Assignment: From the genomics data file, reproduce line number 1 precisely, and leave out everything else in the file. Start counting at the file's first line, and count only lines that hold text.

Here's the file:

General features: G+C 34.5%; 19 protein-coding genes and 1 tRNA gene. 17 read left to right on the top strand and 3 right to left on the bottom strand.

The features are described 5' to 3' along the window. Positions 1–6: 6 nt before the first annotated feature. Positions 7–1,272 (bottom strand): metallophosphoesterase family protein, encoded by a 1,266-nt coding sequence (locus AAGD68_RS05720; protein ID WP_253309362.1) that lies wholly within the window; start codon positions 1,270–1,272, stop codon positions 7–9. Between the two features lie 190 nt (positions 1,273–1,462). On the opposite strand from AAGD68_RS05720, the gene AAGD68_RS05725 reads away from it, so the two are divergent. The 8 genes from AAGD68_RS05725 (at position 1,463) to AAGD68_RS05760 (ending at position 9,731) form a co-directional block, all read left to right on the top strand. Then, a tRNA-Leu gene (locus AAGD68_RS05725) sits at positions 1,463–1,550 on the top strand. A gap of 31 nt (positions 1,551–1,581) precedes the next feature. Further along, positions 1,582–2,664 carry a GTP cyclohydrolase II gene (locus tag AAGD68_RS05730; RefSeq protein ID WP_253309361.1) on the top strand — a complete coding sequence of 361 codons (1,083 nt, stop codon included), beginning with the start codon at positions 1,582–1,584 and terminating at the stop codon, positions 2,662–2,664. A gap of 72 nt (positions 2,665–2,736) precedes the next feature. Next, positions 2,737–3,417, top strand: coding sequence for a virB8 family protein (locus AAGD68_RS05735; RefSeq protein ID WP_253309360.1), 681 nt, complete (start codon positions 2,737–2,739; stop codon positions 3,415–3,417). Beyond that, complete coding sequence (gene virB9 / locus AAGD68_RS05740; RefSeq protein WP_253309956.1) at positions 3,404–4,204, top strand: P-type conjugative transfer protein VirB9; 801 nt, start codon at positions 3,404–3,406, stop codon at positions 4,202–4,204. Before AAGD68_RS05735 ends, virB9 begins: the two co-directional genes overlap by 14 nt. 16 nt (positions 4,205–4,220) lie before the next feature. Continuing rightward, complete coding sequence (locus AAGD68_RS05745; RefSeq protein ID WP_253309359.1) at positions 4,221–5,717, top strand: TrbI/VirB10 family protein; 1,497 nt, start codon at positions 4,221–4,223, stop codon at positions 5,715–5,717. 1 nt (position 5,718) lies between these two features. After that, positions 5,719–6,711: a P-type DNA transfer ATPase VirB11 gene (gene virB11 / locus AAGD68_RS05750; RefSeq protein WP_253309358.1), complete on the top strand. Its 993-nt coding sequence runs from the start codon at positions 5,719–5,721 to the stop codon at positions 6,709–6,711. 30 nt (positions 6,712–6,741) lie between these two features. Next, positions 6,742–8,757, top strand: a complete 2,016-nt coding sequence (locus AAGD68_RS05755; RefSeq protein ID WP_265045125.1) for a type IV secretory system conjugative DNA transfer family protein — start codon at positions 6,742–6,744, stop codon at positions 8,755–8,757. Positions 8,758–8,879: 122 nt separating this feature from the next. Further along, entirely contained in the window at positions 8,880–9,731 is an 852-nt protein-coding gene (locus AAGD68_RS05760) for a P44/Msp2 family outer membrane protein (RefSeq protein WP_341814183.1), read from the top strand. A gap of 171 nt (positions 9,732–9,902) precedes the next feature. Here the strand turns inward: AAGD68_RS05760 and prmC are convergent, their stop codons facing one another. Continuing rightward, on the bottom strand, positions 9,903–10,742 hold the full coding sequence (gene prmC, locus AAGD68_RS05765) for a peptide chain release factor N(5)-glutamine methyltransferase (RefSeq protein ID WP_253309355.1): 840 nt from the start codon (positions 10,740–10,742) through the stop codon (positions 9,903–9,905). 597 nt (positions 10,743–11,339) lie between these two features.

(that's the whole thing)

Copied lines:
General features: G+C 34.5%; 19 protein-coding genes and 1 tRNA gene. 17 read left to right on the top strand and 3 right to left on the bottom strand.